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Tuesday, 8 November 1977
Page: 3088


Mr BEAZLEY (Fremantle) -I propose to be very brief, but the references that have been made to me have been so gracious that I must acknowledge them. I must say that I looked up apprehensively to see my halo, but I did not discover one there. Haloes have a habit of getting battered in election campaigns; so if I have one it W111 not be battered over the next few weeks. You, Mr Speaker, did yourself less than justice when you said last night that I had administered a father of a hiding to you in an election in which we were opponents. You actually reduced my majority enormously in the election of 1949. Unlike the honourable member for Wimmera (Mr King), who said that he had his lowest vote when he first came into Parliament and his highest at his last election, I had my highest vote at the second election in which I participated and my lowest vote at the last election, in December 1975. I come to the depressing conclusion that either there are great swings of opinion or I have retired in time because the electorate was beginning to find me out.

Mr Speaker,first of all, I thank you for the grace and impartiality with which you have occupied that chair. It is a very difficult position in our Parliament. It is not so difficult in the House of Commons because of the acceptance of the Speaker there. You have fulfilled the office with great grace. You are beginning to be a Speaker whose words appear in the sayings of the week, and they are very wise sayings. Let me give you one of your predecessors utterances to me. The late Archie Cameron gave me a definition that really deserves a place in every Australian textbook on politiCS. He said to me: 'A referendum, my dear Beazley, is an appeal from those who know or ought to know to those who don't know and can't be bothered finding out'. He told me that that is what I would find over the years about referenda. I am not quite sure that that is what I found. I also thank the Clerk, Mr Pettifer, and his assistants who on many occasions have given me very valuable help. He is one of a procession of Clerks as far as I am concerned. Frank Green was the Clerk when I came here. There was then Mr Tregear, Sir Alan Turner and Mr Parkes, and now Mr Pettifer, all of whom were great forces for my education. Frank Green always used to say either that he was going to ring up His Holiness, which meant that he was going to take VAT 69, or that he was going to pay his respects to the British Royal Family, which meant that he was going for a George IV. I remember these utterances from when I was first elected.

When I was first elected we had a Whip who, when the bells rang, would go out into the lobby on the Government side- we were the Government at that time- and in a stentorian voice roar down the passage: 'Factory whistle. Say those Protestant prayers'. I offer that to the Government Whip (Mr Bourchier). We then were obliged to hurry into the House. Those are memories. If I look at the benches there is a procession in the mist of many members, many of them dead, who really served the Australian people very well. I know that that sounds like a cliche, but they really did. If I look back over my 32 years, I think that the Australian community has got a very high quality of representation. If it has, of course, that is what it deserves.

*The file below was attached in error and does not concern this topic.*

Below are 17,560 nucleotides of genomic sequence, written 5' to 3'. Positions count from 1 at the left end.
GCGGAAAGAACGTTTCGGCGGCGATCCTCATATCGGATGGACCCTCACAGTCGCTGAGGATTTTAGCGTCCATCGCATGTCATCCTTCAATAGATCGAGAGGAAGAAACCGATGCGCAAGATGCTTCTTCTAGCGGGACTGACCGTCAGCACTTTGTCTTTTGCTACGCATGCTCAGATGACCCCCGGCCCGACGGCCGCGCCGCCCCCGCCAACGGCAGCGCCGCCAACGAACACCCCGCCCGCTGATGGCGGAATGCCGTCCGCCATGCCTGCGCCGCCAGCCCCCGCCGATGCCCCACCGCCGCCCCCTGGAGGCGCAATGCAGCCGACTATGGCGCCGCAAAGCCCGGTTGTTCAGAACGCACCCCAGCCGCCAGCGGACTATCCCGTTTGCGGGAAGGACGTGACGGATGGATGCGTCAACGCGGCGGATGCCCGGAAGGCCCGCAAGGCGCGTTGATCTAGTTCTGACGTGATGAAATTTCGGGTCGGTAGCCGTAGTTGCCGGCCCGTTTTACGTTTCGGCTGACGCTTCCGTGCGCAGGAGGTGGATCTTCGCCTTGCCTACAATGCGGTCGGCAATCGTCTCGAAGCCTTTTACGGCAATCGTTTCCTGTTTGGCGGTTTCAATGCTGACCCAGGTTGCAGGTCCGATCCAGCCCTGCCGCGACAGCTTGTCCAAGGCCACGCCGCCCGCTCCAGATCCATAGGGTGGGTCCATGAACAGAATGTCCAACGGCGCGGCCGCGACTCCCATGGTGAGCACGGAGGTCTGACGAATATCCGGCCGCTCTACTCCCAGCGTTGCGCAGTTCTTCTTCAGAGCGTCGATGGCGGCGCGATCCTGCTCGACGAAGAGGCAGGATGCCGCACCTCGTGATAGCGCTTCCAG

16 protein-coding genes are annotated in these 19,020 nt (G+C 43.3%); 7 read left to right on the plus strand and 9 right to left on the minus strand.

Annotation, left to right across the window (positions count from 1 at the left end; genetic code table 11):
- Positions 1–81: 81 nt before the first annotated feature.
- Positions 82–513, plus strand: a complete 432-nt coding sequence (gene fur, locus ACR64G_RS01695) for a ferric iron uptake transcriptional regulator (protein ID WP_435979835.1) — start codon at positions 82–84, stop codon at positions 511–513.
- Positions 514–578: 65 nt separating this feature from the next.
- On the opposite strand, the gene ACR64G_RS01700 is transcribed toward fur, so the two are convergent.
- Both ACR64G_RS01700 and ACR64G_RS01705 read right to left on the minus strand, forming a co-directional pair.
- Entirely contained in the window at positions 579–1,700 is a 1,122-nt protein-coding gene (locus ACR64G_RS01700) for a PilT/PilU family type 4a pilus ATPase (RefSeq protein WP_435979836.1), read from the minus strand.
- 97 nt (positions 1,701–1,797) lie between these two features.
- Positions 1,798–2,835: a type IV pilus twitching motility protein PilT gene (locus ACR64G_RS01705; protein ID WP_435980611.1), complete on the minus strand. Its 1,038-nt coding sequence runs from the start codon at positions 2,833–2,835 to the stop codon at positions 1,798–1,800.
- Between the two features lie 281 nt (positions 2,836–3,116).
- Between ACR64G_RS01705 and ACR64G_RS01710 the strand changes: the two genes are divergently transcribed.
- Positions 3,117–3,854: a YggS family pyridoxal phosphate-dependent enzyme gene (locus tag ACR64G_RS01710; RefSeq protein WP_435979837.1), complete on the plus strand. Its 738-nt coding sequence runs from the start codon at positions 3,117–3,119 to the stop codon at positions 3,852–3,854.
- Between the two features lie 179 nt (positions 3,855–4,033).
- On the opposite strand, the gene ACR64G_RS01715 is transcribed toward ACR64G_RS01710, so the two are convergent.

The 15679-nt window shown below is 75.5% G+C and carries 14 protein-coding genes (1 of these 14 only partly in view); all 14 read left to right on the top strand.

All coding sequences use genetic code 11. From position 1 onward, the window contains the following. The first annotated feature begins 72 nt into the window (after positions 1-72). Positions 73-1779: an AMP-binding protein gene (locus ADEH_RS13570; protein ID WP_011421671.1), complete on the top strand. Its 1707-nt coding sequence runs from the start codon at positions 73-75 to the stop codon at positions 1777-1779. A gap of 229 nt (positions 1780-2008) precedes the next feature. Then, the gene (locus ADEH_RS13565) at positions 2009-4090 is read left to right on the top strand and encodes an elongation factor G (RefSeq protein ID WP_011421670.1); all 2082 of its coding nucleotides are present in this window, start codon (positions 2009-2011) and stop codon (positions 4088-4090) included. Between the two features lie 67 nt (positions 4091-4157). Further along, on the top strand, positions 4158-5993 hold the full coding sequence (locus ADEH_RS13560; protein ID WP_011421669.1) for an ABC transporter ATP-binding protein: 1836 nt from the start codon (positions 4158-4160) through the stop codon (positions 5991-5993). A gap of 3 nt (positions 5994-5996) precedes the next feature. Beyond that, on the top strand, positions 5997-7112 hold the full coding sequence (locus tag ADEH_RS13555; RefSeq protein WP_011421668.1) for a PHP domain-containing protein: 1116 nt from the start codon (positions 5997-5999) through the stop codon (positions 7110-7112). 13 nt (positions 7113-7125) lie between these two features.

I think that some things are going wrong with Parliament. I have said that on various occasions. I do not propose to dwell on them now. I hope that all honourable members who are going to the election campaign will be able to battle well and to keep to the real issues. Bernard Shaw once said that an election was a moral horror like a war, only without the bloodshed. I do not think it is necessary for an election to be fought that way. I think that we sometimes become quite childish in this Parliament and think that everything marvellous originated on our side and everything disastrous originated on the other side. I do not think that is true. I have not been in the Parliamentary Labor Party, most of the time, in what might be called one of its lucky periods. The Labor movement has going through it all the tides of conflict that develop in the community. I have tremendous gratitude for all the colleagues I have had, including those with whom I have disagreed. I have tremendous respect for the new younger members. When I saw my colleague, the honourable member for Blaxland (Mr Keating) on the Four Corners program last weekend, I thought his analytical style was superb. I believe that that method will take him a long way in politics. He was very briefly a Cabinet colleague of mine, before our careers in Cabinet were terminated somewhat abruptly. I say to the Leader of the House (Mr Sinclair) that, if we did not observe this custom of paying aU these gracious tributes, it was not exactly our choice; it was as a result of the abrupt termination of Parliament

I thank my colleagues in the Parliamentary Labor Party for the confidence that they showed in me. I believe that their numbers will be augmented greatly in this election. I will not go into these controversies. I am now becoming a non.political figure in one sense. I wish them all the very best of luck. To all those who will be in the next Parliament let me say that I hope that it will be a fruitful and creative 31st Parliament. My first Parliament I think was the 17th and my last is the 30th. I can honestly say that in tumult or in comparative calm I have enjoyed them all.







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